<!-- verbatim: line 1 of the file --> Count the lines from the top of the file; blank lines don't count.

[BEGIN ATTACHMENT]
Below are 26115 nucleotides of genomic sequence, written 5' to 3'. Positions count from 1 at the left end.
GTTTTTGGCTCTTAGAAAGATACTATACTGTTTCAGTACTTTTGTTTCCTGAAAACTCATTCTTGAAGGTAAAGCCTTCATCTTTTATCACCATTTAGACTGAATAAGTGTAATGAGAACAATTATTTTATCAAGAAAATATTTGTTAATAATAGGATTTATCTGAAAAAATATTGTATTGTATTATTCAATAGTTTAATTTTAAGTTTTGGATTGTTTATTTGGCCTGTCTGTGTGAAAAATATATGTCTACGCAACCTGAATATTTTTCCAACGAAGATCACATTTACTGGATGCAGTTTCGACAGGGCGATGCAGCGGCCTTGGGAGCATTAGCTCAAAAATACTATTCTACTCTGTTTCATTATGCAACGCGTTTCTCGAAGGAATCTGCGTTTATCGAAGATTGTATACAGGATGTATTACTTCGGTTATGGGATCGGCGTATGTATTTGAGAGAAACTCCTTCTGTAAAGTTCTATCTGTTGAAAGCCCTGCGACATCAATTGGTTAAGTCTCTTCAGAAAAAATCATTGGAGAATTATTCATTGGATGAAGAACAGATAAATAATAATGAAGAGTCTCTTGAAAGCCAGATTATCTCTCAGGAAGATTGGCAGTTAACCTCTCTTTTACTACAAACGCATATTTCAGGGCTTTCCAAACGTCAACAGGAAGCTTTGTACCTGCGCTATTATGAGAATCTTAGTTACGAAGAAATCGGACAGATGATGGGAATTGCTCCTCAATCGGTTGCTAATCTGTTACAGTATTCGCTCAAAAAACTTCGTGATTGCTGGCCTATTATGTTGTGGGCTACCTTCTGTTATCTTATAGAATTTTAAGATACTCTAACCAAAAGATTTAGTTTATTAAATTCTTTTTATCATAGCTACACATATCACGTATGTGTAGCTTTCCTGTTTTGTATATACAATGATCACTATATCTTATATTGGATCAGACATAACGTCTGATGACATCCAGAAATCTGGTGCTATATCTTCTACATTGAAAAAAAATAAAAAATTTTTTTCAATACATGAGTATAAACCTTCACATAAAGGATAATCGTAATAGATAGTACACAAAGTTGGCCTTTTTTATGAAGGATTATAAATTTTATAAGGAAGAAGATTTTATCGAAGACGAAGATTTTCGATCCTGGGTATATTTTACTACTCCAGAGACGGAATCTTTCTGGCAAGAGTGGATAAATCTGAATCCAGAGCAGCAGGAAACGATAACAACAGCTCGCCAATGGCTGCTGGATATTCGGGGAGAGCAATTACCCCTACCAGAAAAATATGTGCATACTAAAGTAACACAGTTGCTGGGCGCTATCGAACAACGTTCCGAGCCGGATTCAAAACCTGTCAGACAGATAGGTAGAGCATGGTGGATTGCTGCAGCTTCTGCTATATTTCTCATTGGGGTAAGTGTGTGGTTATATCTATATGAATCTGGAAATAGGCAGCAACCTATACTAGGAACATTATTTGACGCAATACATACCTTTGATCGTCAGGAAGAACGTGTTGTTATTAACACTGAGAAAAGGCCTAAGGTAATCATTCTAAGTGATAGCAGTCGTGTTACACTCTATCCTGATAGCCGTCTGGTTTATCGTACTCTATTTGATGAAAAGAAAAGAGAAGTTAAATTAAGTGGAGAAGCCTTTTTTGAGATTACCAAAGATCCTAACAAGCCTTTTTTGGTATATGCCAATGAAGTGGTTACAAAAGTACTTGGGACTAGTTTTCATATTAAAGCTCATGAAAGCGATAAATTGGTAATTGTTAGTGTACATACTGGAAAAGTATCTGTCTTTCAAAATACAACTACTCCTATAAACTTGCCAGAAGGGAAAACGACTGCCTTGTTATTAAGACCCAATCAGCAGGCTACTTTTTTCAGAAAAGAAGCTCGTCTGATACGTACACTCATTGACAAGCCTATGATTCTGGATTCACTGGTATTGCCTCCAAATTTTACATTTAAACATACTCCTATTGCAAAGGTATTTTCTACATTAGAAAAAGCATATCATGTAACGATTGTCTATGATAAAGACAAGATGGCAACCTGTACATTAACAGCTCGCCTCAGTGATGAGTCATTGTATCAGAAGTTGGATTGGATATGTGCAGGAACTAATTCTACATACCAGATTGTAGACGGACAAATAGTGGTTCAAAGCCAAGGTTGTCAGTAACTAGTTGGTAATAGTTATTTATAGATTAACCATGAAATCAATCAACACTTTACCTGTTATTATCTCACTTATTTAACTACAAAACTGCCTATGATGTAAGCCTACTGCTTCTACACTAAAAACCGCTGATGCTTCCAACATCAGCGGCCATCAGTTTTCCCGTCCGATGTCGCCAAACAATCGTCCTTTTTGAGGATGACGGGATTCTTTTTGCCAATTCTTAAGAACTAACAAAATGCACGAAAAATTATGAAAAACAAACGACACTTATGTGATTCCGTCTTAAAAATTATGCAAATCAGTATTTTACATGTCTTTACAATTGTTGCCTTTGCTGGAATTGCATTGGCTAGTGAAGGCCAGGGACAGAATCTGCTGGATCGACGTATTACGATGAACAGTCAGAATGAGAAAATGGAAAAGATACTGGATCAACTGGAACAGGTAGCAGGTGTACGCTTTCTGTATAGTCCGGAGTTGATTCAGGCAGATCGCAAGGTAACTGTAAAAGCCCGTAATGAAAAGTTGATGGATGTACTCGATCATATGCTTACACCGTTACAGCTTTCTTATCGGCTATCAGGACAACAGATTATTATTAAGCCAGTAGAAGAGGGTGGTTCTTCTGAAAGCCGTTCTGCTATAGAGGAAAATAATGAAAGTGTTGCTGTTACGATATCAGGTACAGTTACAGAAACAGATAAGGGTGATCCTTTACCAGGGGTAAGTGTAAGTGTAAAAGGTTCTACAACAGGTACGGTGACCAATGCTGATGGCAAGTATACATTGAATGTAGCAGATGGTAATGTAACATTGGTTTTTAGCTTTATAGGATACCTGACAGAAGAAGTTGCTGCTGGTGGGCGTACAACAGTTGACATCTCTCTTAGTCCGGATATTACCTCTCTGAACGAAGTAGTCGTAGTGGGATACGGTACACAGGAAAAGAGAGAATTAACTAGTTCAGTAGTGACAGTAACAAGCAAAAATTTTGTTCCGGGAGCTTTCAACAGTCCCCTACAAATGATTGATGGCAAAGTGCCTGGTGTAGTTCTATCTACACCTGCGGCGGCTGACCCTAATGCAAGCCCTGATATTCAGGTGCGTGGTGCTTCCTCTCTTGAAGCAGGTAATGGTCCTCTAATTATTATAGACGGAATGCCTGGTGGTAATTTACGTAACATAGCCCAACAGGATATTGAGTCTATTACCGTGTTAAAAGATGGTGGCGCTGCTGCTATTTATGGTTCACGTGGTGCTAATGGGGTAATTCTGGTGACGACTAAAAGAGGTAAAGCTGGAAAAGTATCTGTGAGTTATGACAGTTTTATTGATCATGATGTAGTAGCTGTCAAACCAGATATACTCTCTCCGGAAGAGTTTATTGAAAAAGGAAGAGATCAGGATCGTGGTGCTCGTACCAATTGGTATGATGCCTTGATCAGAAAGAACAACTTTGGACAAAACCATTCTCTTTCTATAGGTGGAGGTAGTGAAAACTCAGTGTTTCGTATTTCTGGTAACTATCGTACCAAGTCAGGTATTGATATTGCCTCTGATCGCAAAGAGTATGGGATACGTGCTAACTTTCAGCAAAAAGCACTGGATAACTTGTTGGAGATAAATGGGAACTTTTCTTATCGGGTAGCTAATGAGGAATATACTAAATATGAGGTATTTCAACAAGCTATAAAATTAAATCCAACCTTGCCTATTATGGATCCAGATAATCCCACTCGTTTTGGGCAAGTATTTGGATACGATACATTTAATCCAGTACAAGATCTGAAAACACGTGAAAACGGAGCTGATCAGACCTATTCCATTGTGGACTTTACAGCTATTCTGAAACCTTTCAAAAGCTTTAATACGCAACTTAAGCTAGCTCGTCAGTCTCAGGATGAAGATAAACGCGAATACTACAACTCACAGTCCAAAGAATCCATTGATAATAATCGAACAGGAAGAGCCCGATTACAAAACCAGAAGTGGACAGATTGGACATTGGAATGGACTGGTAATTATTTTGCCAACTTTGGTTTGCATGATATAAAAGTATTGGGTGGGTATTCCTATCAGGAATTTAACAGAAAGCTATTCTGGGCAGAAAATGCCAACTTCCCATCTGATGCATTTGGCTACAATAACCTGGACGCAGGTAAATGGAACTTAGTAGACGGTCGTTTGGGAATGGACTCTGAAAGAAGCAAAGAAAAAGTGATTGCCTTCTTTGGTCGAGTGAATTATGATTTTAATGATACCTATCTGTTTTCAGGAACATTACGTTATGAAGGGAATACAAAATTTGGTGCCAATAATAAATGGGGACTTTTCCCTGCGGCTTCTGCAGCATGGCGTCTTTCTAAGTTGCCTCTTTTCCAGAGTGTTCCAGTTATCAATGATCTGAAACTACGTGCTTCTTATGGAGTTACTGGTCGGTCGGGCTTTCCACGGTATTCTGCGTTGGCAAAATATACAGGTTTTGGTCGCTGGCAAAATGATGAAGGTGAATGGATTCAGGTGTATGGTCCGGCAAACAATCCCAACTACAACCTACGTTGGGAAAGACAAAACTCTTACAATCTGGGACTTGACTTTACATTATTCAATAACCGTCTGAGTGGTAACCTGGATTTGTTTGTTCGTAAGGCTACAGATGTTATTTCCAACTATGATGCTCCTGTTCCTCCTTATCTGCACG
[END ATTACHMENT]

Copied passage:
Below are 26115 nucleotides of genomic sequence, written 5' to 3'. Positions count from 1 at the left end.